2. annually attest that there is no material non-compliance of the assigned laws within their operating areas.  Annual compliance attestations provide assurance to the Board of Trustees that there is no material non-compliance of assigned laws that could adversely affect the University's ability to comply with its legislative obligations.

Part E - Compliance Management Program

(11) Under its Compliance Management Framework, the University recognises that effective management of its legislative compliance obligations is a shared responsibility, and can only be achieved where:

  1. compliance responsibilities are clearly assigned; and
  2. every level of management is aware of, and understands its role in, managing compliance obligations.

(12) The University has embedded the continual improvement enhancement principle of "Develop, Implement, Evaluate, Maintain" in the Program and its specific procedures. The University ensures there is a consistently applied and well understood process for the:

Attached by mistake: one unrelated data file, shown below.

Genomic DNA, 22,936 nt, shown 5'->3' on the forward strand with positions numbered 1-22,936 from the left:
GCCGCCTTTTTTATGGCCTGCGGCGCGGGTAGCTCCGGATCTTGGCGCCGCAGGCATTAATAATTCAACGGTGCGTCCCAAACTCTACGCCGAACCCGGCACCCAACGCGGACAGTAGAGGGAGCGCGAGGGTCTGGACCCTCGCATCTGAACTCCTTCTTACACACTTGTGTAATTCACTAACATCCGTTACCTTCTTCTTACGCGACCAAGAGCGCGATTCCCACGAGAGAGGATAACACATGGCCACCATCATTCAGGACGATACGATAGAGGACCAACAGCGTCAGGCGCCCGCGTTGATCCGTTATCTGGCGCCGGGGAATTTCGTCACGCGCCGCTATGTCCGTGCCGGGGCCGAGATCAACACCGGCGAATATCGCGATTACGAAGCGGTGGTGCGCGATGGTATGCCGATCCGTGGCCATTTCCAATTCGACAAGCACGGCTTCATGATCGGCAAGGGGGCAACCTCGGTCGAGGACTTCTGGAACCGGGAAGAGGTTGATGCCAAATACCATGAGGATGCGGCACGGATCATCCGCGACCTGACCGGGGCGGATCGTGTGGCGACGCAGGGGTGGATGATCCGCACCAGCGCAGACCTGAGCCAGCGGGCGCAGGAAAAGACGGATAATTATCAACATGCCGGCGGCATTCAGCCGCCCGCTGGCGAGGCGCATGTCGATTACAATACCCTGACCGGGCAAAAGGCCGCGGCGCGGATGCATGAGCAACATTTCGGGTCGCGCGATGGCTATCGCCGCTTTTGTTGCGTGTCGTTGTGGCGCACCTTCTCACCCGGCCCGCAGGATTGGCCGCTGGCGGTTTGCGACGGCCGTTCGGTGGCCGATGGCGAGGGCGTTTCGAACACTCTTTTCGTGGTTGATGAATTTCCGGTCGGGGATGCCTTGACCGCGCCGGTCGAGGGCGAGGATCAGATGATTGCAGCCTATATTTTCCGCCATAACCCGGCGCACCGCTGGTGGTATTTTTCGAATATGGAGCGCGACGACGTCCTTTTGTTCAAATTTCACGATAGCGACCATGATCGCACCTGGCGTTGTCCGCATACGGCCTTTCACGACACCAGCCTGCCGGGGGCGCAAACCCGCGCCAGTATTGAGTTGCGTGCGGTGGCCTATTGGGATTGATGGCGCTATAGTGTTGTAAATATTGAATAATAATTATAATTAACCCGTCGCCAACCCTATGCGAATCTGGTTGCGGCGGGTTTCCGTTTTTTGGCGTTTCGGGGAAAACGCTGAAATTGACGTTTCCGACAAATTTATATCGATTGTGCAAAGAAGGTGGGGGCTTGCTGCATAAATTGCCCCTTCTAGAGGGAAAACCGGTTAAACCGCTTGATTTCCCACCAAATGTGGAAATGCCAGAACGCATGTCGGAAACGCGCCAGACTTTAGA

1. development of awareness of, and accountability for, legislative obligations through its Compliance Directory;
  2. implementation of compliance culture and compliance verification processes through the assignment of Compliance Directory laws to its designated compliance network, reporting on the Compliance Incident Reporting Register, and completion of any relevant training;
  3. evaluation of the University's overall operation and management of compliance through its continuous Compliance Self-assessment, annual Compliance Attestation, and root cause analysis of reported non-compliance incidents. These are intended to be an assessment, acknowledgment and demonstration of the University's attendance to, and management of, its compliance obligations; and
  4. maintenance of the Program, this Policy, and associated procedures through the independence of, and regular monitoring by, the Compliance Program Unit, as well as the regular reporting by the Unit to the University's Audit and Risk Committee on the Program.